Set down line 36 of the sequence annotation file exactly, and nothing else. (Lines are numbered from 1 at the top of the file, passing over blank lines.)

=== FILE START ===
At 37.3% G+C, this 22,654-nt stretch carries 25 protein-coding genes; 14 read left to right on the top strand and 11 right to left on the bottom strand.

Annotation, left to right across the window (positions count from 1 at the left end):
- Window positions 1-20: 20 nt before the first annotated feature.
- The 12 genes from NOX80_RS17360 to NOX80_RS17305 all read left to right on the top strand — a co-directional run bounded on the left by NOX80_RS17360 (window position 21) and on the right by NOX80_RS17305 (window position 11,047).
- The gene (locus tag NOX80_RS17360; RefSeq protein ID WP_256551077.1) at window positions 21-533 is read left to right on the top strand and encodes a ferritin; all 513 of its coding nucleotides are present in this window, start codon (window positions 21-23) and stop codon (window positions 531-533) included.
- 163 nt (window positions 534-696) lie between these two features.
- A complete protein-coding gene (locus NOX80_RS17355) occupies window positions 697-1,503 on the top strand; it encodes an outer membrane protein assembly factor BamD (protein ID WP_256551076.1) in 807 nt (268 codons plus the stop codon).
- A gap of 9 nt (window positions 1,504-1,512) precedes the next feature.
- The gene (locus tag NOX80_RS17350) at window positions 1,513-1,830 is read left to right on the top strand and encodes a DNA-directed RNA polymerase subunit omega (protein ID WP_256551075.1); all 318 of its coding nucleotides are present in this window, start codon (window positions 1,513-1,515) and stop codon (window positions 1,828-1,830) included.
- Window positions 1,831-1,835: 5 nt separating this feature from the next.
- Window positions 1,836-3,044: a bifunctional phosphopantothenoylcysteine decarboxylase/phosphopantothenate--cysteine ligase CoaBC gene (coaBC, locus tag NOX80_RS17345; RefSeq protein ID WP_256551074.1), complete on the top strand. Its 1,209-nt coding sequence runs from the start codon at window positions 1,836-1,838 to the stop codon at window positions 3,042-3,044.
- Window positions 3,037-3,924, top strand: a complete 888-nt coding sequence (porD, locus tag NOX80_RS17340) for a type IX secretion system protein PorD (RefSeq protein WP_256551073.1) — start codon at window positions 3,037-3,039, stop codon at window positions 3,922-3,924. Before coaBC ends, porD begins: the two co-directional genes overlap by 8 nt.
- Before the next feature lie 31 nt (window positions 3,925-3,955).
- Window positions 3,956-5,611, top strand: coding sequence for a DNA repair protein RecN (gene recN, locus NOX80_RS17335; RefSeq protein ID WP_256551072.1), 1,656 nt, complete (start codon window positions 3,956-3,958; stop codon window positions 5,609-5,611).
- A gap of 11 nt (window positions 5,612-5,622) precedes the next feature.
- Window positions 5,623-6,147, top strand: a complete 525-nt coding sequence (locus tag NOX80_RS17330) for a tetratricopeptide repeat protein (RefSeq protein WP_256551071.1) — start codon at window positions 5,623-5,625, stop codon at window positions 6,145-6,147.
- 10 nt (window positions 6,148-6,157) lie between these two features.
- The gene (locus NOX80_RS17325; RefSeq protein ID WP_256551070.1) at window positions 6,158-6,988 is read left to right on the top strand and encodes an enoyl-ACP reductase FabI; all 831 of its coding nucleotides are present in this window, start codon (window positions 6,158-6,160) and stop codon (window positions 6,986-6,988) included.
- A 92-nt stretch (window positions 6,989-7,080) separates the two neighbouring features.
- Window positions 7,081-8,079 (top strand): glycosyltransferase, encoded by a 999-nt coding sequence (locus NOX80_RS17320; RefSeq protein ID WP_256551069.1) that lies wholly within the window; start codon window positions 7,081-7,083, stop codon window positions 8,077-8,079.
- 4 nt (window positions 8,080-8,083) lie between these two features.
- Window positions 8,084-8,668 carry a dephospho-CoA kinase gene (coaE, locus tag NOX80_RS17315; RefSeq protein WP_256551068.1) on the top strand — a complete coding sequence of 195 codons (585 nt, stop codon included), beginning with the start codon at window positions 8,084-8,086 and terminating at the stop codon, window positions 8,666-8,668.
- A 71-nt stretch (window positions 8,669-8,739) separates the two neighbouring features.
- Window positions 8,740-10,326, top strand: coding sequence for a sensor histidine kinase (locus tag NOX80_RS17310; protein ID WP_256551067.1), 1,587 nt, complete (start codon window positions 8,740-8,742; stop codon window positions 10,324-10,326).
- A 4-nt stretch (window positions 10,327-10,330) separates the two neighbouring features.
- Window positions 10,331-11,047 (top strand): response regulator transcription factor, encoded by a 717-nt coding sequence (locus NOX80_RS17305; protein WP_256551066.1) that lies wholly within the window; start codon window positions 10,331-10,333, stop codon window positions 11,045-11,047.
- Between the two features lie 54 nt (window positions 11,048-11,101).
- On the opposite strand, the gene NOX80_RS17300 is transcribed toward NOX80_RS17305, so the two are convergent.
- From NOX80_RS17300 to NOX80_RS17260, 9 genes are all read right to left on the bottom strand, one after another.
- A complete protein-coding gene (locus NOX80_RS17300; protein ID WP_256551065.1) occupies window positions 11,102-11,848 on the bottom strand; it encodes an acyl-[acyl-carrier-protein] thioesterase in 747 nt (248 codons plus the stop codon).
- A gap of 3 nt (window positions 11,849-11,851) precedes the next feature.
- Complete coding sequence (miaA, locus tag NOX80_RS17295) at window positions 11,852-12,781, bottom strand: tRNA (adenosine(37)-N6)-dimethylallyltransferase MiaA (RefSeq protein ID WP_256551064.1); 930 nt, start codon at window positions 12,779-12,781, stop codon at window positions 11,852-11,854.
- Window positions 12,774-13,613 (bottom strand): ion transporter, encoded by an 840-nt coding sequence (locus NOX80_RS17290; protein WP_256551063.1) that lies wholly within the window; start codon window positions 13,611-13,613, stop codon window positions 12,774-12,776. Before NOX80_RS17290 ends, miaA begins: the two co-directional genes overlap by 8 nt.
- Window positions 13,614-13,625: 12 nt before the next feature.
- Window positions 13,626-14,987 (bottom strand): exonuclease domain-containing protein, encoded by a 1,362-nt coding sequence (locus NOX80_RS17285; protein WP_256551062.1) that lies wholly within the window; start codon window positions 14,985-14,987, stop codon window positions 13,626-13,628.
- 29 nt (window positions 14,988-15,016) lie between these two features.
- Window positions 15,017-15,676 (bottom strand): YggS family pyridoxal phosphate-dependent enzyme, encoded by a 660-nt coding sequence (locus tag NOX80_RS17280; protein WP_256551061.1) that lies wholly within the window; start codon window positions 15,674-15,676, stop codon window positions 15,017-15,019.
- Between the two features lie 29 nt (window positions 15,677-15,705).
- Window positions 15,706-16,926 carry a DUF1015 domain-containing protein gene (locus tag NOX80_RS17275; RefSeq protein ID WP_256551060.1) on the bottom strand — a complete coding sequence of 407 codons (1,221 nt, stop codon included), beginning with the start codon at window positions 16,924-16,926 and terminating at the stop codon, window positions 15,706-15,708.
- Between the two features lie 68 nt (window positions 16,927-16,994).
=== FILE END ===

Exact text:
- 29 nt (window positions 14,988-15,016) lie between these two features.